Argument of periapsis


The argument of periapsis (also called argument of perifocus or argument of pericenter), symbolized as ω, is one of the orbital elements of an orbiting body. Parametrically, ω is the angle from the body's ascending node to its periapsis, measured in the direction of motion.

For specific types of orbits, words such as perihelion (for heliocentric orbits), perigee (for geocentric orbits), periastron (for orbits around stars), and so on may replace the word periapsis. (See apsis for more information.)

An argument of periapsis of 0° means that the orbiting body will be at its closest approach to the central body at the same moment that it crosses the plane of reference from South to North. An argument of periapsis of 90° means that the orbiting body will reach periapsis at its northmost distance from the plane of reference.

Adding the argument of periapsis to the longitude of the ascending node gives the longitude of the periapsis. However, especially in discussions of binary stars and exoplanets, the terms "longitude of periapsis" or "longitude of periastron" are often used synonymously with "argument of periapsis".

Contents

Calculation


In astrodynamics the argument of periapsis ω can be calculated as follows:

\({\displaystyle \omega =\arccos {{\mathbf {n} \cdot \mathbf {e} } \over {\mathbf {\left|n\right|} \mathbf {\left|e\right|} }}}\)
If ez < 0 then ω → 2πω.

where:

In the case of equatorial orbits (which have no ascending node), the argument is strictly undefined. However, if the convention of setting the longitude of the ascending node Ω to 0 is followed, then the value of ω follows from the two-dimensional case:

\({\displaystyle \omega =\arctan 2\left(e_{y},e_{x}\right)}\)
If the orbit is clockwise (i.e. (r × v)z < 0) then ω → 2πω.

where:

In the case of circular orbits it is often assumed that the periapsis is placed at the ascending node and therefore ω = 0. However, in the professional exoplanet community, ω = 90° is more often assumed for circular orbits, which has the advantage that the time of a planet's inferior conjunction (which would be the time the planet would transit if the geometry were favorable) is equal to the time of its periastron.[1][2][3]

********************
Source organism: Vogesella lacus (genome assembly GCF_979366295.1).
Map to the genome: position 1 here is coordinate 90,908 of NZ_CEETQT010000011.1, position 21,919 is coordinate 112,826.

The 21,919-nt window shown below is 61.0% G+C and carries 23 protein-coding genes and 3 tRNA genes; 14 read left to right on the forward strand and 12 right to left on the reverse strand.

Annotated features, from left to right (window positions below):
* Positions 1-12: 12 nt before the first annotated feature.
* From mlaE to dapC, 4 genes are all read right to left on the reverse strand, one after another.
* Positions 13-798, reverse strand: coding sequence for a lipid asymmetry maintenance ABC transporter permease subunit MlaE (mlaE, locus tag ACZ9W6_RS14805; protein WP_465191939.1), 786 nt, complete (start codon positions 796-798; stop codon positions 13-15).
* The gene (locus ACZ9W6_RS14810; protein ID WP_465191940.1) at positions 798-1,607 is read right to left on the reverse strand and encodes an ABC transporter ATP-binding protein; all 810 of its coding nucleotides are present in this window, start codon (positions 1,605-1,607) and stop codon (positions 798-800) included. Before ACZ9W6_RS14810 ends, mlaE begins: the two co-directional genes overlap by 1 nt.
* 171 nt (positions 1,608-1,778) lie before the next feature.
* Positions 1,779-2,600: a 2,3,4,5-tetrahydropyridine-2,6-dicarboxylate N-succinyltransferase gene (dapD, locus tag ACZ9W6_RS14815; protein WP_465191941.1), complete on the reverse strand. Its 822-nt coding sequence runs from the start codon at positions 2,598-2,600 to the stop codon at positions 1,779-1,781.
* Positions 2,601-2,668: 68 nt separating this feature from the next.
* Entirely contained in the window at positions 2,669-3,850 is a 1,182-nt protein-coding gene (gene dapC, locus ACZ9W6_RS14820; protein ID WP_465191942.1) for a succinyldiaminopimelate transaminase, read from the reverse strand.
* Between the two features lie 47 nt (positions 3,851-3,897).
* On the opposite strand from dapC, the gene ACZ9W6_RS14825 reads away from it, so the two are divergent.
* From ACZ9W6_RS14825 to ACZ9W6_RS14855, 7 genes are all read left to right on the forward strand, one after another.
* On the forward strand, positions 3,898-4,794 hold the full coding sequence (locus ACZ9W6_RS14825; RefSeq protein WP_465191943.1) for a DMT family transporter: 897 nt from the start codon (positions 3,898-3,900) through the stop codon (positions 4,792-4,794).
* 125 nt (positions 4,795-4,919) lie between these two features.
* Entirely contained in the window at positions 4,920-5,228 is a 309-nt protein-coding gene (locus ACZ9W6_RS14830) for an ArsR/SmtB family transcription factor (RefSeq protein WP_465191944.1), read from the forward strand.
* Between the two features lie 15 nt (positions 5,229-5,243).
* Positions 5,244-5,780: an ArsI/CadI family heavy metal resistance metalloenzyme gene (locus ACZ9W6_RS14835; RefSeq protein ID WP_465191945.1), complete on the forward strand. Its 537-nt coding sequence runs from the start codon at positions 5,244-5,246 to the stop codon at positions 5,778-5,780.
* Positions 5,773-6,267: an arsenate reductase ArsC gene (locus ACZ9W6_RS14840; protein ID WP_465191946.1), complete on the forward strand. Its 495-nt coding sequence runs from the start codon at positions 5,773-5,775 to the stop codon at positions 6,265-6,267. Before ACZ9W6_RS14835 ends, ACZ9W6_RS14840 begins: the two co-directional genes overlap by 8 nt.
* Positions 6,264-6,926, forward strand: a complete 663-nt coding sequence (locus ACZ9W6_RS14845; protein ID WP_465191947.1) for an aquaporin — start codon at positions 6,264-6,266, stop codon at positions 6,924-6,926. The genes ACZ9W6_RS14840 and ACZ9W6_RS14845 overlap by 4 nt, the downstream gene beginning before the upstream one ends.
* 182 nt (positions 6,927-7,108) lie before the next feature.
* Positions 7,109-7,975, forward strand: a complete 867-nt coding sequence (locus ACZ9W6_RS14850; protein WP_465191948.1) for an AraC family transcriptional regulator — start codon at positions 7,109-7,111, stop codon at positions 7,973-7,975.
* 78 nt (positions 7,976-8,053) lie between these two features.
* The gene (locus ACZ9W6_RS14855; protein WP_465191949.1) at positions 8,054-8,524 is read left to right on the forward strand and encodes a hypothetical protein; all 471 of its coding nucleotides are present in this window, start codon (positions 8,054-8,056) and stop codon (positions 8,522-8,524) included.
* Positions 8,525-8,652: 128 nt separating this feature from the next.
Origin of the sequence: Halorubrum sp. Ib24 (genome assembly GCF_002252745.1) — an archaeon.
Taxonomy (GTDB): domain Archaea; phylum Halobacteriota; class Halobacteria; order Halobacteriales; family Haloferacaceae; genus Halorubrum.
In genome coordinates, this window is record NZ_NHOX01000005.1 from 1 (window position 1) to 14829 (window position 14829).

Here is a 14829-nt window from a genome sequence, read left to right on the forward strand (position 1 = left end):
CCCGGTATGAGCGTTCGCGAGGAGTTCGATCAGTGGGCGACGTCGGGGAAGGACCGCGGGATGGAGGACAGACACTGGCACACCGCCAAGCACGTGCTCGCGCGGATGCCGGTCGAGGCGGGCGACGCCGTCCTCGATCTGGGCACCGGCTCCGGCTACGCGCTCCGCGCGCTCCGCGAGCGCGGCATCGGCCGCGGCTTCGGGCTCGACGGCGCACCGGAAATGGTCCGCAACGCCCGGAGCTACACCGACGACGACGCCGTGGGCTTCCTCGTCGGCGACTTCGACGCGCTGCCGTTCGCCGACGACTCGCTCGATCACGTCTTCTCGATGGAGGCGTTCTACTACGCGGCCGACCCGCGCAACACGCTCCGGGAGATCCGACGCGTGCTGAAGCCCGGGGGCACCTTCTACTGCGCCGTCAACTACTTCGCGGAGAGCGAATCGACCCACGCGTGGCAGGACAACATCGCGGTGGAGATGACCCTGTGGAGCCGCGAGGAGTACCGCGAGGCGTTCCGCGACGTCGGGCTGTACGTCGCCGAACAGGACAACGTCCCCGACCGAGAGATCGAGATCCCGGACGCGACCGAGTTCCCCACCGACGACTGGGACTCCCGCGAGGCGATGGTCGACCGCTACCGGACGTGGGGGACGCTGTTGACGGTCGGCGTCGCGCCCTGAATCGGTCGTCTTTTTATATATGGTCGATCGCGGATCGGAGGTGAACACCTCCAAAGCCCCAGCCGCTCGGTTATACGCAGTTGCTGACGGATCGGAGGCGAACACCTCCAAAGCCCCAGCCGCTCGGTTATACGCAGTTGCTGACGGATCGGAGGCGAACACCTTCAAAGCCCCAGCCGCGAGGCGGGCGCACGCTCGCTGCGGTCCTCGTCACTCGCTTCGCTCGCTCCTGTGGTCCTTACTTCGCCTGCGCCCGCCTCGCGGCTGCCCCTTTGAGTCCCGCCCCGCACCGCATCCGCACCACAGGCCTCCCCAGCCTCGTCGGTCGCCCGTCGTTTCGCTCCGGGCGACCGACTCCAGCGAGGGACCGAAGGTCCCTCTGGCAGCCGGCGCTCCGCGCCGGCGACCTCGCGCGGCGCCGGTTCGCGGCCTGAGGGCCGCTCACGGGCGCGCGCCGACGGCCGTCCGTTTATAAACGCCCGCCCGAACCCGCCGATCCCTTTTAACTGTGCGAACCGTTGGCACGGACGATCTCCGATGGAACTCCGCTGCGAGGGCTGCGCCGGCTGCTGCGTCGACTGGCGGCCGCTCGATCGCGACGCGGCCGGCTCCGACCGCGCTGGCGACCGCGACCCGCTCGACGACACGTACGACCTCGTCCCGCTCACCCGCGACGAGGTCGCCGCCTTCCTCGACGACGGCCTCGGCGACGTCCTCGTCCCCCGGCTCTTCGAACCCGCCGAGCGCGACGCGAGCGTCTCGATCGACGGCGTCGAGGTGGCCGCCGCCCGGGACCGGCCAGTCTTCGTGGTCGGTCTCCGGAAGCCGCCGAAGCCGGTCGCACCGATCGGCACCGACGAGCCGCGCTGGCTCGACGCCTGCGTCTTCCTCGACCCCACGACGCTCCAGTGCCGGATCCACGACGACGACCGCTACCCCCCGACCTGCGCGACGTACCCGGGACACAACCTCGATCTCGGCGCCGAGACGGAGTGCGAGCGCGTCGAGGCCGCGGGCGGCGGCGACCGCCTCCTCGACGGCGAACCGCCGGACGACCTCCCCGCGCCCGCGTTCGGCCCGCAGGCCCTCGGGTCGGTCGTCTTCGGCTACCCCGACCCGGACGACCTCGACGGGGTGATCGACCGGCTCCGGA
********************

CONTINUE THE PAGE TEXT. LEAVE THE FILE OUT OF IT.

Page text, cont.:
See also


References


  1. ^ Iglesias-Marzoa, Ramón; López-Morales, Mercedes; Jesús Arévalo Morales, María (2015). "Thervfit Code: A Detailed Adaptive Simulated Annealing Code for Fitting Binaries and Exoplanets Radial Velocities". Publications of the Astronomical Society of the Pacific. 127 (952): 567–582. doi:10.1086/682056 .
  2. ^ Kreidberg, Laura (2015). "Batman: BAsic Transit Model cAlculatioN in Python". Publications of the Astronomical Society of the Pacific. 127 (957): 1161–1165. arXiv:1507.08285 . Bibcode:2015PASP..127.1161K . doi:10.1086/683602 .
  3. ^ Eastman, Jason; Gaudi, B. Scott; Agol, Eric (2013). "EXOFAST: A Fast Exoplanetary Fitting Suite in IDL". Publications of the Astronomical Society of the Pacific. 125 (923): 83. arXiv:1206.5798 . Bibcode:2013PASP..125...83E . doi:10.1086/669497 .

External links









Categories: Orbits




Information as of: 21.06.2020 09:30:47 CEST

Source: Wikipedia (Authors [History])    License : CC-by-sa-3.0

Changes: All pictures and most design elements which are related to those, were removed. Some Icons were replaced by FontAwesome-Icons. Some templates were removed (like “article needs expansion) or assigned (like “hatnotes”). CSS classes were either removed or harmonized.
Wikipedia specific links which do not lead to an article or category (like “Redlinks”, “links to the edit page”, “links to portals”) were removed. Every external link has an additional FontAwesome-Icon. Beside some small changes of design, media-container, maps, navigation-boxes, spoken versions and Geo-microformats were removed.

Please note: Because the given content is automatically taken from Wikipedia at the given point of time, a manual verification was and is not possible. Therefore LinkFang.org does not guarantee the accuracy and actuality of the acquired content. If there is an Information which is wrong at the moment or has an inaccurate display please feel free to contact us: email.
See also: Legal Notice & Privacy policy.